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Native Constable Hanns - P.O.W. Sandfontein

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I have had this group in my collection for a few years and could not confirm whether the recipient had served and seen action at the Battle of Sandfontein during the German South West Africa campaign in World War one.

"Coloured Constable" Hanns did not appear on the official casualty list that was submitted after the battle and his World War 1 service card could not be found at the archives.

This service has subsequently been confirmed as a researcher managed to find the service card pertaining to him.

Constable Hanns was made a Prisoner of War on 26 September 1914 at the Battle of Sandfontein and was only released by his German captors on 6 July 1915.

I think that this new research makes it a very special and rare medal group as medals named and issued to South Africans of other races for World War one service are not common.

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That is indeed a find!!

When i was in the archives there was a huge ledger will all the GSWA POWs, Wounded etc. etc.... i ordered it by chance, apparently noone has been able to find it in the order lists, I cannot remember what it was exactly listed under, but i think there was a provost Marchall collection on GSWA and it was in there somewhere.

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That is one fantastic group. I would imagine as a coloured P.O.W. he probably had a rough time at the hands of his captors.

Paul

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That is one fantastic group. I would imagine as a coloured P.O.W. he probably had a rough time at the hands of his captors.

Paul

Paul

I'm not sure about that - genuine question. The Germans had black troops and at least one black soldier served in a German regiment in WWI - I think his photo came up recently somewhere in the GMIC - so perhaps he's have been ok. I would hope and assume that WWI Germans in the colonies had a somewhat different take on the 'other races' than did the Nazis and their ilk in the '30s & '40s.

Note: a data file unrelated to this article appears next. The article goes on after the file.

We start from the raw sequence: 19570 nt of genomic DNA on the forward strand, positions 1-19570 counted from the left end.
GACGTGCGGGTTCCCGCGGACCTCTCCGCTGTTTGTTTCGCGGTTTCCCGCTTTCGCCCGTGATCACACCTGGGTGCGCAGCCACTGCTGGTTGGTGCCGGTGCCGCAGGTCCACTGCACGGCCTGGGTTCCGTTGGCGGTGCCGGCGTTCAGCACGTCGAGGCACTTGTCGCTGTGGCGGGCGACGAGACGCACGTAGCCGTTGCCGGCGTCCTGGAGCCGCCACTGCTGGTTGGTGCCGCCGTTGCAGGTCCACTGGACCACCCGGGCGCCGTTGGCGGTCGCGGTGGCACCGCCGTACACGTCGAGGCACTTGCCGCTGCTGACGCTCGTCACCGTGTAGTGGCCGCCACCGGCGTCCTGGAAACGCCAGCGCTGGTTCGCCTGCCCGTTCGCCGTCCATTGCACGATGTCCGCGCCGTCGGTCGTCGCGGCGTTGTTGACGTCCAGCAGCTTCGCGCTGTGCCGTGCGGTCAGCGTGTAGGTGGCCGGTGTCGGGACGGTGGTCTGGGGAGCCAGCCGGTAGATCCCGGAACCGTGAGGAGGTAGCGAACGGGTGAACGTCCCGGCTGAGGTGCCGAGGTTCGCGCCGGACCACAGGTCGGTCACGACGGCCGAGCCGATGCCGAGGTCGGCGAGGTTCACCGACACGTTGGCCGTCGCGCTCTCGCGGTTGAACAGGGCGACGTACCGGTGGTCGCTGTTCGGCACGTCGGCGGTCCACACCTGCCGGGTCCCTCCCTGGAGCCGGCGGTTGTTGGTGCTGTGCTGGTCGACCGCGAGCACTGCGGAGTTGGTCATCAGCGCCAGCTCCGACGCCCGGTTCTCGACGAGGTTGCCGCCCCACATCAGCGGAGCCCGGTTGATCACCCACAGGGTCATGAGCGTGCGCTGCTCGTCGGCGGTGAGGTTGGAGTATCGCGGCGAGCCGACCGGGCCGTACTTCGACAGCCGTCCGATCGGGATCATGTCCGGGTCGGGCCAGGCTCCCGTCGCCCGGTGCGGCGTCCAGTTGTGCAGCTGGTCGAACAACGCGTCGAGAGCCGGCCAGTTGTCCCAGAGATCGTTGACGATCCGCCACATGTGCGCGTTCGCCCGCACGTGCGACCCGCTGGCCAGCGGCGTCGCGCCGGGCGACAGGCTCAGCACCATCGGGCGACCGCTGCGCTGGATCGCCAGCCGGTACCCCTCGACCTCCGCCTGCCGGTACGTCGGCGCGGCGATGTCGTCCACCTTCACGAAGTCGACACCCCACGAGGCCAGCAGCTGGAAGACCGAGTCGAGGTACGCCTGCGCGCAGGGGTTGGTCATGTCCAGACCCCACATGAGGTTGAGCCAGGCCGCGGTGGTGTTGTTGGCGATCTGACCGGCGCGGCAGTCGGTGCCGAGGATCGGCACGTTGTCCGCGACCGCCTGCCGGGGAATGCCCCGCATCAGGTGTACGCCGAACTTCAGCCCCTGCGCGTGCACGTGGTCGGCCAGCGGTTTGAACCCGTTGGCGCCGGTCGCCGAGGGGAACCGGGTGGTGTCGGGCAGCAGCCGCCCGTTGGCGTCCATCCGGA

Peter

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Will

Thank you for showing a great and very rare medal group. One of my collecting themes has been 'medals to other races' in a South African context and I have found their representation to be very variable indeed, ranging from nothing to fair.

Peter

It is my impression that, unlike the British, the Germans were very firm Colonial masters, so subjects who stepped out of line were unlikely to repeat their transgressions. I do not have the details to hand, but apparently a rebellion in GSWA in the early 1900's was brutally put down. I expect that, if Constable Hanns behaved himself and kept a low profile, he would not have been ill-treated.

Regards

Brett

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"I do not have the details to hand, but apparently a rebellion in GSWA in the early 1900's was brutally put down."

Brett you are referring to the Herero and Namaqua rebellions 1904-07 the suppression of which ranks along with the Congo Free state as one of the blackest incidents in European colonial history in Africa.